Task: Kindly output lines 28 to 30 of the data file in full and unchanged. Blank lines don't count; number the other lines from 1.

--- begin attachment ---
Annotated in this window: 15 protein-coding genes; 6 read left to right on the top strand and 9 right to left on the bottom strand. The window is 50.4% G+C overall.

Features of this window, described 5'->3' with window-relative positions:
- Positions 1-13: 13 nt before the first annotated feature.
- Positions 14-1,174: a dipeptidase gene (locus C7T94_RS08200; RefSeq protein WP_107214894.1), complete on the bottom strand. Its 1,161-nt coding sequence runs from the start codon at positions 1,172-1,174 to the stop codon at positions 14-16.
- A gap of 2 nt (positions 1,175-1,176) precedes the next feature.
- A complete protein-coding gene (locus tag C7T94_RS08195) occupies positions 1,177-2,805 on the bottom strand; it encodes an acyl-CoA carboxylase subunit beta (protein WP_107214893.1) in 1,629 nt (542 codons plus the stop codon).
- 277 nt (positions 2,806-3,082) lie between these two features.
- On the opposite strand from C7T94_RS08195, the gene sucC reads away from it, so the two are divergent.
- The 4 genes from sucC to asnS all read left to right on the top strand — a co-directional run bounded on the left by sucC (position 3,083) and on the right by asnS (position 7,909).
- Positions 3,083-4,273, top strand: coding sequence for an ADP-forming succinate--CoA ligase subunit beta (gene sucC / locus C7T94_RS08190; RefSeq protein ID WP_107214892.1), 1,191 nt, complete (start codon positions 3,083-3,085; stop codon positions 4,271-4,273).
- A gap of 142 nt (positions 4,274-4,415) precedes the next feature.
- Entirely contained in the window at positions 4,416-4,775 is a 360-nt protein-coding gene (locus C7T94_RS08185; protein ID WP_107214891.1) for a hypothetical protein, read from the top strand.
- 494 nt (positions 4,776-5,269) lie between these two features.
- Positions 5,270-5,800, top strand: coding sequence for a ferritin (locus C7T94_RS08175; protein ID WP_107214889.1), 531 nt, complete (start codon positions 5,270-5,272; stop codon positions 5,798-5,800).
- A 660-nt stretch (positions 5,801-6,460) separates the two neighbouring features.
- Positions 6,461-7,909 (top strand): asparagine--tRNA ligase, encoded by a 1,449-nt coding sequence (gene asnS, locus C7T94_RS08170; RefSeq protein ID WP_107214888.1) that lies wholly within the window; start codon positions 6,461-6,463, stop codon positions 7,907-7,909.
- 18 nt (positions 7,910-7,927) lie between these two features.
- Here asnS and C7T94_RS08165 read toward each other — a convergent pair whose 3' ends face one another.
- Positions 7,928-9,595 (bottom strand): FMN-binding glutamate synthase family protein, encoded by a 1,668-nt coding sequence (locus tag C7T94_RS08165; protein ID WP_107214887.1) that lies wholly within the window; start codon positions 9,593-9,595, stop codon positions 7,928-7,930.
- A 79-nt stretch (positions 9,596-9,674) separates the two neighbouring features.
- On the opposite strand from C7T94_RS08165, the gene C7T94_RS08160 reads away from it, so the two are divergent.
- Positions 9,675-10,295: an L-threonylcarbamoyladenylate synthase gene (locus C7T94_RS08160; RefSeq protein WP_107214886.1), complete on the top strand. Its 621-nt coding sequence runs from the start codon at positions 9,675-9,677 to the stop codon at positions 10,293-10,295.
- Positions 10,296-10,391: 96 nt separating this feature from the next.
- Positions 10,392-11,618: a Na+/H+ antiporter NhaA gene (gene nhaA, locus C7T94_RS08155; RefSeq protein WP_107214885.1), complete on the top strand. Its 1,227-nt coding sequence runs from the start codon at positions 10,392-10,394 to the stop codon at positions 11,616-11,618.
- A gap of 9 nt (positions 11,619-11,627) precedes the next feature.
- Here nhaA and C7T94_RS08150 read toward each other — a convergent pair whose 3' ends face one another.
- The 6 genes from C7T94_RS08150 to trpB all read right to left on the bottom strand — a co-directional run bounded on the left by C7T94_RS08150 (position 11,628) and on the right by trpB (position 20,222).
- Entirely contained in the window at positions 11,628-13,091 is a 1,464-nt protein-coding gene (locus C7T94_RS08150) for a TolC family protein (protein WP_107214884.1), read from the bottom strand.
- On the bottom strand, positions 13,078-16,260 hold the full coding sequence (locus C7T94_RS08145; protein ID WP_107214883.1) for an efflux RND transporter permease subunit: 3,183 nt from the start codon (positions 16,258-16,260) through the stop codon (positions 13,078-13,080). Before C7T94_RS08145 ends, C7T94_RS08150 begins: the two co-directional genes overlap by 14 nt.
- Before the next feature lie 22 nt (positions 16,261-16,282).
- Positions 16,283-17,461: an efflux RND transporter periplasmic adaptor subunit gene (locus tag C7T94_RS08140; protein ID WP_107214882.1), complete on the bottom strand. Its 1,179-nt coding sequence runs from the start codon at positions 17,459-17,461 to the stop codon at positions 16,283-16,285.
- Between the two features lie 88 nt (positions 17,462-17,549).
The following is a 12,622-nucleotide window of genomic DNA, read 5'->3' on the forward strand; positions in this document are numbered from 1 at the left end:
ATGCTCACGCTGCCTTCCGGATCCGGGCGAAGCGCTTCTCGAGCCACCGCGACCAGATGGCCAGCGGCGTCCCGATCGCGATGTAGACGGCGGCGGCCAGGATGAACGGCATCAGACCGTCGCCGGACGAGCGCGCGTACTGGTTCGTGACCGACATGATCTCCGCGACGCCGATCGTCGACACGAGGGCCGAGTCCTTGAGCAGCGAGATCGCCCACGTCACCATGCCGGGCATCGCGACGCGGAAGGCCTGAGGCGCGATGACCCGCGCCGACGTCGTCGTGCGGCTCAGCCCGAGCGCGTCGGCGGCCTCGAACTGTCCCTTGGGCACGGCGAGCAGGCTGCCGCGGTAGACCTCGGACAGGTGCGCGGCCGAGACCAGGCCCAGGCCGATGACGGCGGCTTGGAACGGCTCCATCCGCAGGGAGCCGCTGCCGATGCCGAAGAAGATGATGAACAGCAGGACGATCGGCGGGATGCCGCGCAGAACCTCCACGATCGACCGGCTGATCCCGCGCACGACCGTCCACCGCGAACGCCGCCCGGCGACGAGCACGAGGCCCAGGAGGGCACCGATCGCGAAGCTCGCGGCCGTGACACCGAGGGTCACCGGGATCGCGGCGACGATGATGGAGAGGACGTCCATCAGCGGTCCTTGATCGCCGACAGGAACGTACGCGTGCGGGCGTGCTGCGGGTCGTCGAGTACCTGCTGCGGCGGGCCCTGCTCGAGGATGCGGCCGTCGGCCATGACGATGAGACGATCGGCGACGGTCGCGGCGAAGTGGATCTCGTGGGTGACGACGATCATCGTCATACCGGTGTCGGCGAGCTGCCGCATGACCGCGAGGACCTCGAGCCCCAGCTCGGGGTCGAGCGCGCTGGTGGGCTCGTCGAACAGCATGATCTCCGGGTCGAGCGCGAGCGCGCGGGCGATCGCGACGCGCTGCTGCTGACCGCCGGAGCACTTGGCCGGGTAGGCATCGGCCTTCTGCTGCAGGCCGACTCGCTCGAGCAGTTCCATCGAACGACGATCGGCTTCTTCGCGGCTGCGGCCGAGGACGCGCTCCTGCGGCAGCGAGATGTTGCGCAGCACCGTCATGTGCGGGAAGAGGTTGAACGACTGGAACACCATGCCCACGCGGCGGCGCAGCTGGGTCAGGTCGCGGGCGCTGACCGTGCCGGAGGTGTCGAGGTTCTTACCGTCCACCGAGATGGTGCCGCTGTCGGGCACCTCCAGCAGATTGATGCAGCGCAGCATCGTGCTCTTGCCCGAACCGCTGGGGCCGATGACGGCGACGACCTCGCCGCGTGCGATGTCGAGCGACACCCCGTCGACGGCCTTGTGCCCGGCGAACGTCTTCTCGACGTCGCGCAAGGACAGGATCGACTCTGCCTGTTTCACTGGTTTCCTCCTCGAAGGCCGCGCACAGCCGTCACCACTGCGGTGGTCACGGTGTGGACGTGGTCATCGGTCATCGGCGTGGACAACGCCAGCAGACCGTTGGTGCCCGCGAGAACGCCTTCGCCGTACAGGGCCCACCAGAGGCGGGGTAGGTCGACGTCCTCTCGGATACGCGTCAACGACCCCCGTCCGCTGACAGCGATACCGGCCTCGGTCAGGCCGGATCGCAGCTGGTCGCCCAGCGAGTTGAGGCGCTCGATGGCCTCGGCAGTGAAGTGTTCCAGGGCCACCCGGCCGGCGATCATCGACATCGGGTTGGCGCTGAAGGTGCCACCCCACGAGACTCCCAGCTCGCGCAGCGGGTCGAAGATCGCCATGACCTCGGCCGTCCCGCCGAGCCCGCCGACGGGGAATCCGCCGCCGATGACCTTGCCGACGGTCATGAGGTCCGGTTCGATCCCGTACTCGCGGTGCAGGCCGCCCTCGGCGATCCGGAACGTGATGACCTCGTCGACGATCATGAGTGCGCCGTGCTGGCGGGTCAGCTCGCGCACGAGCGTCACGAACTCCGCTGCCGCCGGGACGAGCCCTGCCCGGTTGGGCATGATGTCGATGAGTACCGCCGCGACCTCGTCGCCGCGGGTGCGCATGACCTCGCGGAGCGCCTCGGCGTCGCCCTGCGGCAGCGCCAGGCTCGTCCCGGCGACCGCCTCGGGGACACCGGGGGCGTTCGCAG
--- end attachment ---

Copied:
- Entirely contained in the window at positions 11,628-13,091 is a 1,464-nt protein-coding gene (locus C7T94_RS08150) for a TolC family protein (protein WP_107214884.1), read from the bottom strand.
- On the bottom strand, positions 13,078-16,260 hold the full coding sequence (locus C7T94_RS08145; protein ID WP_107214883.1) for an efflux RND transporter permease subunit: 3,183 nt from the start codon (positions 16,258-16,260) through the stop codon (positions 13,078-13,080). Before C7T94_RS08145 ends, C7T94_RS08150 begins: the two co-directional genes overlap by 14 nt.
- Before the next feature lie 22 nt (positions 16,261-16,282).